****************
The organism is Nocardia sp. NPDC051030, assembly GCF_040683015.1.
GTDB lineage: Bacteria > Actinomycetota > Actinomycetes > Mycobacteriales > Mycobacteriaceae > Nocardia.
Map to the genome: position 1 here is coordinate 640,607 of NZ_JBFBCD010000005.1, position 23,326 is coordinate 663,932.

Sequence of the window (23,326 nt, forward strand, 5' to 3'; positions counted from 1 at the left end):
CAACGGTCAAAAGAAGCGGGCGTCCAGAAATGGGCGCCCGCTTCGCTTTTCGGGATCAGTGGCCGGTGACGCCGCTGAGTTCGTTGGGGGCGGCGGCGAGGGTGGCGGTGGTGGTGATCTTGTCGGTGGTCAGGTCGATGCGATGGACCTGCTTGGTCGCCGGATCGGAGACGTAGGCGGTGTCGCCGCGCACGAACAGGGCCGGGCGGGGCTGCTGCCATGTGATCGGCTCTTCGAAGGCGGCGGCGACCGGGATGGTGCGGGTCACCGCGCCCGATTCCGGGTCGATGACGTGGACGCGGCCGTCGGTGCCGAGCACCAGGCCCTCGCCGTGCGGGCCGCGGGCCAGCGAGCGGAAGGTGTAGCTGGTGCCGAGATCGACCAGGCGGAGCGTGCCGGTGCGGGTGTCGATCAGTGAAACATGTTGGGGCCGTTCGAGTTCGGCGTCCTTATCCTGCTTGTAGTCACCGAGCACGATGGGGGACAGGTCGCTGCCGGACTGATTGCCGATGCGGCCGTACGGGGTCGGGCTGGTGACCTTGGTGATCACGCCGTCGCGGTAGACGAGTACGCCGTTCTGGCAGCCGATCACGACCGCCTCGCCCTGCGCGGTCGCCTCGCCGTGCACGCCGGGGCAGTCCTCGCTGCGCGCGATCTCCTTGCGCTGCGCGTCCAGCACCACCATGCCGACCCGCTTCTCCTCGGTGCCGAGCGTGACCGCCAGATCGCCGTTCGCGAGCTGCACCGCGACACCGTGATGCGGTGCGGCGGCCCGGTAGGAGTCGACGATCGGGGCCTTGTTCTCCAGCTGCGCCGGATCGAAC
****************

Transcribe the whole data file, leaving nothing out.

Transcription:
The organism is Nocardia sp. NPDC051030, assembly GCF_040683015.1.
GTDB lineage: Bacteria > Actinomycetota > Actinomycetes > Mycobacteriales > Mycobacteriaceae > Nocardia.
Map to the genome: position 1 here is coordinate 640,607 of NZ_JBFBCD010000005.1, position 23,326 is coordinate 663,932.

Sequence of the window (23,326 nt, forward strand, 5' to 3'; positions counted from 1 at the left end):
CAACGGTCAAAAGAAGCGGGCGTCCAGAAATGGGCGCCCGCTTCGCTTTTCGGGATCAGTGGCCGGTGACGCCGCTGAGTTCGTTGGGGGCGGCGGCGAGGGTGGCGGTGGTGGTGATCTTGTCGGTGGTCAGGTCGATGCGATGGACCTGCTTGGTCGCCGGATCGGAGACGTAGGCGGTGTCGCCGCGCACGAACAGGGCCGGGCGGGGCTGCTGCCATGTGATCGGCTCTTCGAAGGCGGCGGCGACCGGGATGGTGCGGGTCACCGCGCCCGATTCCGGGTCGATGACGTGGACGCGGCCGTCGGTGCCGAGCACCAGGCCCTCGCCGTGCGGGCCGCGGGCCAGCGAGCGGAAGGTGTAGCTGGTGCCGAGATCGACCAGGCGGAGCGTGCCGGTGCGGGTGTCGATCAGTGAAACATGTTGGGGCCGTTCGAGTTCGGCGTCCTTATCCTGCTTGTAGTCACCGAGCACGATGGGGGACAGGTCGCTGCCGGACTGATTGCCGATGCGGCCGTACGGGGTCGGGCTGGTGACCTTGGTGATCACGCCGTCGCGGTAGACGAGTACGCCGTTCTGGCAGCCGATCACGACCGCCTCGCCCTGCGCGGTCGCCTCGCCGTGCACGCCGGGGCAGTCCTCGCTGCGCGCGATCTCCTTGCGCTGCGCGTCCAGCACCACCATGCCGACCCGCTTCTCCTCGGTGCCGAGCGTGACCGCCAGATCGCCGTTCGCGAGCTGCACCGCGACACCGTGATGCGGTGCGGCGGCCCGGTAGGAGTCGACGATCGGGGCCTTGTTCTCCAGCTGCGCCGGATCGAAC